Also, from the graph, we can see that when the potato cylinders are placed in more concentrated solutions (e.g. 0.4 mol/dm^{3} to 1.0 mol/dm^{3}), the mass of the potato cylinders decreased. A negative percentage change in mass means that the net movement of water is from inside the potato cylinders to outside the potato cylinders (from the potato cylinders to the solution). This happens because there is a higher water concentration inside the cylinders compared to outside the cylinders, and therefore water moves from inside the cylinders (high water concentration) to outside the cylinders (low water concentration). As water is leaving the potato cylinders, the mass of the potato cylinders decreased, which is a negative percentage change. The more concentrated the solution is, the greater the net movement of water is from inside the potato cylinders to the solution, which results in a larger negative percentage change in mass; the percentage change for 1 mol/dm^{3} was -6 %, and the percentage change for 0.4 mol/ dm^{3} was only -2 %.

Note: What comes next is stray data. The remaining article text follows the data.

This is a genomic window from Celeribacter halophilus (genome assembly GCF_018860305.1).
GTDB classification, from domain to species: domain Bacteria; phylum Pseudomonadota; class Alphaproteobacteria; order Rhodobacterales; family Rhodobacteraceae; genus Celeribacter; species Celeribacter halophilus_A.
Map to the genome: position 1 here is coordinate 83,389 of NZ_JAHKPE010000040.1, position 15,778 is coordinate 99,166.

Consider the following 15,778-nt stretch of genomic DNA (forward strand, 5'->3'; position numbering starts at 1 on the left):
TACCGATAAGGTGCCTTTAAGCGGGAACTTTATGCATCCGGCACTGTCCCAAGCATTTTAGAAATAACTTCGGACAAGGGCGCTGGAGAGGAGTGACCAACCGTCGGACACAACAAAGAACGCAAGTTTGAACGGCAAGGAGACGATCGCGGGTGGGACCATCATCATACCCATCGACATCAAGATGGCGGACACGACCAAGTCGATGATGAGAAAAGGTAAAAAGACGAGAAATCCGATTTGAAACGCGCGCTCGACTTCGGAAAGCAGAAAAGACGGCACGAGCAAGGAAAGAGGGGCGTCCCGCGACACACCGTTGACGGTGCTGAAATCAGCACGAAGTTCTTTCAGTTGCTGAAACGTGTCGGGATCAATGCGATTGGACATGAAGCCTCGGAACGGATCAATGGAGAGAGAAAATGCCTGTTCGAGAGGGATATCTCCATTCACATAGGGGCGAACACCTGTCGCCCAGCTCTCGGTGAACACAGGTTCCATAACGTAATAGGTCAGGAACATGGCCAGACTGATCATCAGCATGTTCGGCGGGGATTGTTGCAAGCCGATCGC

There will be one point on the curve on the graph where there would be no change in mass. For our graph this happens with a concentration of 2.4 mol/dm^{3}. At this concentration, the net movement of water molecules is 0 (the same number of water molecules enter the potato cylinders as the number of water molecules that leave the potato cylinders). This happens when the solution and the potato cylinders have the same water concentration; at this point, we say that the cylinders and the solution are isotonic. Therefore, an estimate for the sugar concentration of the potato cylinders is 2.4 mol/dm^{3}. The estimate for the concentration of the potato cylinders will always be where the curve crosses the *x* axis.

**Only Change One Variable**

The only variable that we are changing in this experiment is the concentration of the solutions (this is our independent variable). The dependent variable is the mass of the potato cylinders. Everything else in the experiment should be kept the same to ensure that the test is reliable; examples of other variables that should be kept the same are the volume of the solution, temperature, time for the cylinders in the solution etc.